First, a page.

As the "new" trend of bossa nova rose in the early '60s, Gilberto became popular with a rising generation of songwriters. He introduced hundreds of songs that drew from samba while adding richly literary perspective on romance and devotion. These form the core of an extraordinary multi-generational Brazilian songbook that begins with the work of the prolific Antonio Carlos Jobim in the 1950s and '60s, along with tunes by Veloso, Edu Lobo and others active in the late '60s as well as stars of the '70s like Milton Nascimento and Djavan. All of these share a common thread — the neatly syncopated performance style of Joao Gilberto. His crystalline renditions of "Corcovado" and "Caminhos Cruzados" (and countless other Jobim gems) taught subsequent generations of singers and instrumentalists how to approach the composer's sophisticated harmonies, how to convey meaning with the slightest of gestures, how to create the kind of openness that draws the listener into the deep poignance of a tune.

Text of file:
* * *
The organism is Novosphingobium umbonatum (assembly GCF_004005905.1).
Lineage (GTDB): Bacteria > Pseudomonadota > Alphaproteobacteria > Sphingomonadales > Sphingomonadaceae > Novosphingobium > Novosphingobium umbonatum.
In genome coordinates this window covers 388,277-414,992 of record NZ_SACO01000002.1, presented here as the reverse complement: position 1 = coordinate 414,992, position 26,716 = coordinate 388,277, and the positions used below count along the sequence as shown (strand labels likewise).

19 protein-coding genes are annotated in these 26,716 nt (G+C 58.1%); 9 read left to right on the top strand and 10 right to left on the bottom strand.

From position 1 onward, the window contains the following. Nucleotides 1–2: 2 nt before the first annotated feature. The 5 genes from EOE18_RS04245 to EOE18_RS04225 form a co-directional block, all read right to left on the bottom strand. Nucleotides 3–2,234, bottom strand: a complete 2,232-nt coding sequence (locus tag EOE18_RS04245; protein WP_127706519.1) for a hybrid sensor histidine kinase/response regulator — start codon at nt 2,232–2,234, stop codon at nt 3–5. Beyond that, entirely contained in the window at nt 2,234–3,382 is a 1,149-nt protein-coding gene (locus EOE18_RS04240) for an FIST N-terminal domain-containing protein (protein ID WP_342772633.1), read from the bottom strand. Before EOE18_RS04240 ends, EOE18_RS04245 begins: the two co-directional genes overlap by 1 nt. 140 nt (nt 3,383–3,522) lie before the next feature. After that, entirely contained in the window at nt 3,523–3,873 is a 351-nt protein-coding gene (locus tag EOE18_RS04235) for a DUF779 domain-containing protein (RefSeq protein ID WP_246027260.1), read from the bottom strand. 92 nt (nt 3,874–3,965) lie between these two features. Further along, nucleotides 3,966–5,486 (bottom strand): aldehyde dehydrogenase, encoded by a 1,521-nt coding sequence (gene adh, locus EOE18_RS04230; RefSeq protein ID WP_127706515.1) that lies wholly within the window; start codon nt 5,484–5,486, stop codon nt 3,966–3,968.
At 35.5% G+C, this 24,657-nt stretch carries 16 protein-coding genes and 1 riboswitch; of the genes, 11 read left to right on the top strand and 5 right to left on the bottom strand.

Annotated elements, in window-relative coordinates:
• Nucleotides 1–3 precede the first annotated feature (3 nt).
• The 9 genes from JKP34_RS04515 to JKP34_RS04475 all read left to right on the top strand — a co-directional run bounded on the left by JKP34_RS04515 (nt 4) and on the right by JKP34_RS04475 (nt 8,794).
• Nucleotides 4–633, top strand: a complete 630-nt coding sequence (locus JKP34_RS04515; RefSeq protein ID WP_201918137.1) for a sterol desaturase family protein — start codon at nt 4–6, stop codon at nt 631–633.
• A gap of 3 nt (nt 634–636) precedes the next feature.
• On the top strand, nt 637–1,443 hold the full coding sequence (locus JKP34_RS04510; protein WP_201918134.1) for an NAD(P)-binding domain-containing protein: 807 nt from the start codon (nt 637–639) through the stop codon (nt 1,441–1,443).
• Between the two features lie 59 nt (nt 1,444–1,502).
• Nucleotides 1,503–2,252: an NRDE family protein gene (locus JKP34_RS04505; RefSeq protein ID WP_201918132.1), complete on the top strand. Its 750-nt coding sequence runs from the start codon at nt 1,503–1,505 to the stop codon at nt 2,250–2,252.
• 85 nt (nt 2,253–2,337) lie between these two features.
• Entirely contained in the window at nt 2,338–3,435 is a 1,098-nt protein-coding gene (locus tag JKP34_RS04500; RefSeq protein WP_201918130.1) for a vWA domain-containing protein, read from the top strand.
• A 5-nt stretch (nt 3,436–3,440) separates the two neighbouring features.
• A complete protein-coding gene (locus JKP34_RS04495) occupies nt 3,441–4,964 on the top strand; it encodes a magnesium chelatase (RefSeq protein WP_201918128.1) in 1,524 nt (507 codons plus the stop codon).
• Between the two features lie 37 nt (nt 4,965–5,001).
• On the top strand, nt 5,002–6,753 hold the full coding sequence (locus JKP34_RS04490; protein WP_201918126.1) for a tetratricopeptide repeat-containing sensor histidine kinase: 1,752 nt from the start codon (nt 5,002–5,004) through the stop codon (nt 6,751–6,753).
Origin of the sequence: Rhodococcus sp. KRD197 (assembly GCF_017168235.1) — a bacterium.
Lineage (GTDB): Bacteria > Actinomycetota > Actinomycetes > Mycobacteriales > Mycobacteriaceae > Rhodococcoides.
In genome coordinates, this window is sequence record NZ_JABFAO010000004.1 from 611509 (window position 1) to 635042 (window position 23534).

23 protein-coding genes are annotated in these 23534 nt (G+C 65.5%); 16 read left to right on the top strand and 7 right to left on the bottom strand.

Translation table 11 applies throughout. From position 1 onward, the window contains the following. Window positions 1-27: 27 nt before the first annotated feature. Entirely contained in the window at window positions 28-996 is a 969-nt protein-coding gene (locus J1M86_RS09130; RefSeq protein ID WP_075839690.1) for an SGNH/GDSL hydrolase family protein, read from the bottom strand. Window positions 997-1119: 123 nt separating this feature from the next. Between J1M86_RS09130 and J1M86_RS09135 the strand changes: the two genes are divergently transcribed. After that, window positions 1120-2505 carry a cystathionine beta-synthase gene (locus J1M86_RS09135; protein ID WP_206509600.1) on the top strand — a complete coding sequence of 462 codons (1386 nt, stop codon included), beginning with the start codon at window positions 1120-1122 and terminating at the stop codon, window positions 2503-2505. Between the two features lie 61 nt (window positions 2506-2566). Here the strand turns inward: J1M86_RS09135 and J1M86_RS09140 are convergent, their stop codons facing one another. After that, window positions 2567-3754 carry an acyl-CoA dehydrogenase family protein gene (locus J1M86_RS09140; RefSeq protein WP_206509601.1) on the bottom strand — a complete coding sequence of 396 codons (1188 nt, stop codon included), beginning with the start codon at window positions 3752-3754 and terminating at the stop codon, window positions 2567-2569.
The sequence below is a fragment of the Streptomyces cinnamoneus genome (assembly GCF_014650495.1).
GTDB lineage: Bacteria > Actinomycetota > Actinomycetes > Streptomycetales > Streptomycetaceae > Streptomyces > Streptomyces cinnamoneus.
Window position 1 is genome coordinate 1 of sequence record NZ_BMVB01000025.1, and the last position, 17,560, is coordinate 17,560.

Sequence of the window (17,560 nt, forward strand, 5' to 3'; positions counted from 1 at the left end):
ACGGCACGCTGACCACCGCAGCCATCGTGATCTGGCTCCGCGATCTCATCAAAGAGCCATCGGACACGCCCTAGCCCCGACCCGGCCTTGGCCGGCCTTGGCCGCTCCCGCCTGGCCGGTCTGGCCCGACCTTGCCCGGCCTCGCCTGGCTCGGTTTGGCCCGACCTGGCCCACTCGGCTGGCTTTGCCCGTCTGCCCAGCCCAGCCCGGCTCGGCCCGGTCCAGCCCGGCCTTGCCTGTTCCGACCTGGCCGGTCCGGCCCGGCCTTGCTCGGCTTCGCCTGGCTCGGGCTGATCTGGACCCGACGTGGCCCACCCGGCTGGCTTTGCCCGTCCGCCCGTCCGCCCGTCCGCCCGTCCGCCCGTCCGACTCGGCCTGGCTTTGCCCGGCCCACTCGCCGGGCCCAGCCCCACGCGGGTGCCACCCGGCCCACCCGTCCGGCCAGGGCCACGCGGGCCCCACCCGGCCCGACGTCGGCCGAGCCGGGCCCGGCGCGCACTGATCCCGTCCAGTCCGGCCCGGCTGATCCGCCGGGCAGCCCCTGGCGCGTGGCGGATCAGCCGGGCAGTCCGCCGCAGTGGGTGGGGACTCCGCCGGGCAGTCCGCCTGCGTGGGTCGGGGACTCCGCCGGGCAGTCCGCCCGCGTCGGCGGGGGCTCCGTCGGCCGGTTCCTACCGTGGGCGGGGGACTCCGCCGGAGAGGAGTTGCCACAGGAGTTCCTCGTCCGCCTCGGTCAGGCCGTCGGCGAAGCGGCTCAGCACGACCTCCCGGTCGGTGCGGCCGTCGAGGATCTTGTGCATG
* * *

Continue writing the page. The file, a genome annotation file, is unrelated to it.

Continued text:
The remarkable thing about João Gilberto is how often he managed this sublime art, under all kinds of musical conditions. His discography includes quietly transfixing recordings across a range of hues, from the upbeat to the meditative. And whether he's working with a lush studio orchestra or playing alongside a lone percussionist, he rarely sounds like he's exerting himself. Everything flows, effortlessly. He approaches the music as though sneaking or sliding into it. He's coy, and wily, sculpting drop-dead gorgeous melodies out of shallow breath, dispensing intricate staccato samba codes with the grace of a dancer.
It is, from a distance, easy listening – the sound of serenity and calm, as steady as the sea. Let it get under your skin for a while, and the nuances blossom into complexities, the complexities breed more levels of nuance... and, pretty soon, it's like being flattened by a feather.